Used to employ temporary workers, umbrella companies are an intermediary between recruitment agencies and employers, taking on the responsibility for wages, tax and holiday pay.
However, concerns have been raised about umbrella companies abusing workers’ rights and committing fraud.
Off-payroll in the UK:
Speaking to HR magazine Trades Union Congress (TUC) employment rights officer Matt Creagh explained: "Too many workers are being denied the wages they were promised and basic legal rights like holiday pay because they work for umbrella companies.
“It has also been widely reported that some umbrella companies promote and coerce their employees to use tax evasion schemes, leaving workers potentially facing huge future tax bills.”
In the same poll of off-payroll contractors, conducted by IR35 Shield, just 6% of respondents said they would be happy to use an umbrella company despite being asked to work with one.
A further 78% said they would be unable to detect if an umbrella company was being used as a tax avoidance scheme.
Due to the questionable use of umbrella companies, this summer the TUC launched campaign for them to be banned outright.
Creagh added: “Employers shouldn’t be able to wash their hands of their responsibilities by farming out their duties to a long line of intermediaries.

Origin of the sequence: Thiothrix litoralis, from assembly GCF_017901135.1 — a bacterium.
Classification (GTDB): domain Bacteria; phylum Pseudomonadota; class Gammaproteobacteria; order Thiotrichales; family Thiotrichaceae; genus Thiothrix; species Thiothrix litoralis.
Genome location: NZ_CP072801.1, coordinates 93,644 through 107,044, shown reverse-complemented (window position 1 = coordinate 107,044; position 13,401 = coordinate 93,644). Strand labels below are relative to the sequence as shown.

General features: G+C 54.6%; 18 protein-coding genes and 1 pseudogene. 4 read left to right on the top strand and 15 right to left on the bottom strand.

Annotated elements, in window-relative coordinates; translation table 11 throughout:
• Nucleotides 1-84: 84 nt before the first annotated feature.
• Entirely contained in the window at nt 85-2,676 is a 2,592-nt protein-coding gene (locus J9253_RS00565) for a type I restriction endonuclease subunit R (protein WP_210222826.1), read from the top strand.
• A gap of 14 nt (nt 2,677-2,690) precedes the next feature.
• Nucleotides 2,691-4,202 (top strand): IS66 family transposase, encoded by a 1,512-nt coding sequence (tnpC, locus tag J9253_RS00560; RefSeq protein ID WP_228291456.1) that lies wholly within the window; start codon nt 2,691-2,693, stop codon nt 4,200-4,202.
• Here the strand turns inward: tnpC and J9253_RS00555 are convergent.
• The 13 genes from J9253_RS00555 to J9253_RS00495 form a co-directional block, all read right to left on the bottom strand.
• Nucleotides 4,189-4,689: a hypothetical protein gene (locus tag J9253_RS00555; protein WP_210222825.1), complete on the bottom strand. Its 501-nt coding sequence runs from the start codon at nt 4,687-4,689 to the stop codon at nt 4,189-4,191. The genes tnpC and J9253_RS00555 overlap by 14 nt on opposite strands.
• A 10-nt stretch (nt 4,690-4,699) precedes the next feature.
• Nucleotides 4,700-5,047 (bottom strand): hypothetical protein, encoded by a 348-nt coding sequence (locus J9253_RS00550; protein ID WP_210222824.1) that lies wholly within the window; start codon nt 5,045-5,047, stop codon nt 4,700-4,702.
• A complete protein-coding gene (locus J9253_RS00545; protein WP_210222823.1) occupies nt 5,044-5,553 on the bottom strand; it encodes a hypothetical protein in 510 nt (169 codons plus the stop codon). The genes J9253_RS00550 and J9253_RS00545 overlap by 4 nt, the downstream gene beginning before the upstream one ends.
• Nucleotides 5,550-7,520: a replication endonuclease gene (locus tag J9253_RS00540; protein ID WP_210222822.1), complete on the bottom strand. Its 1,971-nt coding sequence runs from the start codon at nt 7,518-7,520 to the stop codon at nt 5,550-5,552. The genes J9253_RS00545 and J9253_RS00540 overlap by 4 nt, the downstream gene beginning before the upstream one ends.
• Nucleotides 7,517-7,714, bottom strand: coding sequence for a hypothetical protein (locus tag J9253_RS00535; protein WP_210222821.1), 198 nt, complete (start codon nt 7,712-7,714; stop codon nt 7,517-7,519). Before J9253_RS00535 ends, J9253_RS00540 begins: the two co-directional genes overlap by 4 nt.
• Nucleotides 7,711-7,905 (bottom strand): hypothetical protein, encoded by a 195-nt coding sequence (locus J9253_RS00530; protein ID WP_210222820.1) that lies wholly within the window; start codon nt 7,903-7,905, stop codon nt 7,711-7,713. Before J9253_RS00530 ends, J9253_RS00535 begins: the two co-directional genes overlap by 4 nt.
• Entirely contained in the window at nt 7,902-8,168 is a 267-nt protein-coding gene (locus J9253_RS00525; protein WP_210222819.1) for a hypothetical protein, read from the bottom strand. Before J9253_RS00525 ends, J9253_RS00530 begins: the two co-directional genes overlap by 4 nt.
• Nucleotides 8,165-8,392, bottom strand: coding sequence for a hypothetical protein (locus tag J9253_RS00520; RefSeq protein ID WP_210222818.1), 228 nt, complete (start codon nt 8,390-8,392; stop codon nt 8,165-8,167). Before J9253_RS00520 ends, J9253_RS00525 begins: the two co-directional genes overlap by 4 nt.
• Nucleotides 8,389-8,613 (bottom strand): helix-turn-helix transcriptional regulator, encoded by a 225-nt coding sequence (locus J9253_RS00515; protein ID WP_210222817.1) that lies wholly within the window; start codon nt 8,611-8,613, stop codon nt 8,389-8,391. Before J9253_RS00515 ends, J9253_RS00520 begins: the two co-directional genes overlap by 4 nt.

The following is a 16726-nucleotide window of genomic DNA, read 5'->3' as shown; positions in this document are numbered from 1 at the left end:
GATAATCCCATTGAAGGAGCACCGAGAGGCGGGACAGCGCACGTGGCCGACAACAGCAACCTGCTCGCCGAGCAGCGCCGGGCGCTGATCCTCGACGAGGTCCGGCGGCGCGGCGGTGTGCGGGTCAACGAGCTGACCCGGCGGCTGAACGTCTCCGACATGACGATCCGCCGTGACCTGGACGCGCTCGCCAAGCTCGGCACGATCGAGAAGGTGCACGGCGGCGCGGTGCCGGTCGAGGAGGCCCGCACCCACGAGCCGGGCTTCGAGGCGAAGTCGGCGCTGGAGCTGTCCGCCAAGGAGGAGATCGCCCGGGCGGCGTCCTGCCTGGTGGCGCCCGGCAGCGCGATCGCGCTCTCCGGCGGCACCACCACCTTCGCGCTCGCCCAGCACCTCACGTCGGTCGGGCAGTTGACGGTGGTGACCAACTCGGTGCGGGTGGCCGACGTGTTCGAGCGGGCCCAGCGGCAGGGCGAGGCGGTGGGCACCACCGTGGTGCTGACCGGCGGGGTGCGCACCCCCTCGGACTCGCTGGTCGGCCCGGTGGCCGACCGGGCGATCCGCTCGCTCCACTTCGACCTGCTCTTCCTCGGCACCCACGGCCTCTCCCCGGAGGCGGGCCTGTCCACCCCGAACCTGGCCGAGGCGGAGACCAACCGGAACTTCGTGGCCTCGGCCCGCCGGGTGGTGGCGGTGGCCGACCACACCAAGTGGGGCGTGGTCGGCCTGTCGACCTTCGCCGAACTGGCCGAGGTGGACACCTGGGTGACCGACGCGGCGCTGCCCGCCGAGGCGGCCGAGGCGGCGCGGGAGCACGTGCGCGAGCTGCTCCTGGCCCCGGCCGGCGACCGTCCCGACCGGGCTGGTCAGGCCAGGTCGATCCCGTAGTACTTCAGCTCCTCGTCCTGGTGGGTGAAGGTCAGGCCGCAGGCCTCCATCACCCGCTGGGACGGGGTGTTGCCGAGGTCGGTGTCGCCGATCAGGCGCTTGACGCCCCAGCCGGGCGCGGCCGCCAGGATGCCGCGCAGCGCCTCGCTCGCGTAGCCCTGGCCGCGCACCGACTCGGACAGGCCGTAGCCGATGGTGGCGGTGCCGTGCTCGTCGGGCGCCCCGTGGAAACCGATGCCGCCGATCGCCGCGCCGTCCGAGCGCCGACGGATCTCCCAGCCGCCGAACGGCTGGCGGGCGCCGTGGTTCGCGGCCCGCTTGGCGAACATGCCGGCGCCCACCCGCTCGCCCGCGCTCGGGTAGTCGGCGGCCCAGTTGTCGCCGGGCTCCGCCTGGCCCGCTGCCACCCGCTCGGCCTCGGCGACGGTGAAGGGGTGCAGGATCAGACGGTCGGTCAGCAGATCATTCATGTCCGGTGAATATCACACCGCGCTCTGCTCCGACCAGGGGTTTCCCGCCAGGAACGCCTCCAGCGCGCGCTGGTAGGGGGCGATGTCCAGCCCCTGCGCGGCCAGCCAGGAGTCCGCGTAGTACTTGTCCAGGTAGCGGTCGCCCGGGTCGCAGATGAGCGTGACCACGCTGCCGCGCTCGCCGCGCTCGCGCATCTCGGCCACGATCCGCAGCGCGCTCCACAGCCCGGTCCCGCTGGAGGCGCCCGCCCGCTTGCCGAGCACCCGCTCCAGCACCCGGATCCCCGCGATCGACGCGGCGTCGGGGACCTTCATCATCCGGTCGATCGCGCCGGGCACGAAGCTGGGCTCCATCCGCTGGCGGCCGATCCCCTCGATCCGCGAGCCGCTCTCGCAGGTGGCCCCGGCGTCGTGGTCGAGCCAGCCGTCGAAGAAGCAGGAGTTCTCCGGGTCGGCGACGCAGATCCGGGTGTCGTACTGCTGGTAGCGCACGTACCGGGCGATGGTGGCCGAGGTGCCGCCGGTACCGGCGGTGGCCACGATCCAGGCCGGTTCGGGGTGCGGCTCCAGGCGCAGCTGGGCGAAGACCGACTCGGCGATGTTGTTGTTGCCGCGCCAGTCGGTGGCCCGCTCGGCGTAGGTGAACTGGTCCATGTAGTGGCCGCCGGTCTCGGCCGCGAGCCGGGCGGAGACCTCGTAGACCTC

"It’s time for ministers to ban umbrella companies without delay.”
Earlier this week, the government launched a consultation on how the umbrella company market works adding to evidence it has already started gathering on tax non-compliance and worker protection.
Though encouraged by the move, Crawford Temple, CEO at payment intermediary compliance assessor Professional Passport, told HR magazine: “It is important to stress that whilst policymakers are working out a more informed approach to the workings of the umbrella sector, I would like to remind them that disguised remuneration schemes and tax avoidance schemes are continuing to thrive whilst they seek to penalise the victims rather than the perpetrators.
“This call for evidence should not delay the essential need for more visible action and enforcement right now.”
Half (50%) of off-payroll contractors surveyed believed firms would suffer some long-term damage since the change of IR35 legislation and the pandemic.
Over half (65%) of firms in the survey also said they lost at least half of their contractors in 2020.
Dave Chaplin, CEO at IR35 Shield told HR magazine: “We need to close the door on disguised renumeration schemes, but more importantly on payroll skimming and scamming for other non-compliant ones.
“There are some very simple, quick and efficient ways to do this, but I expect to see considerable pushback from vested interests who have £millions of reasons for maintaining the status quo.”
IR35 Shield's IR35 Impact Survey is based on the views of 3,750 contractors in the UK.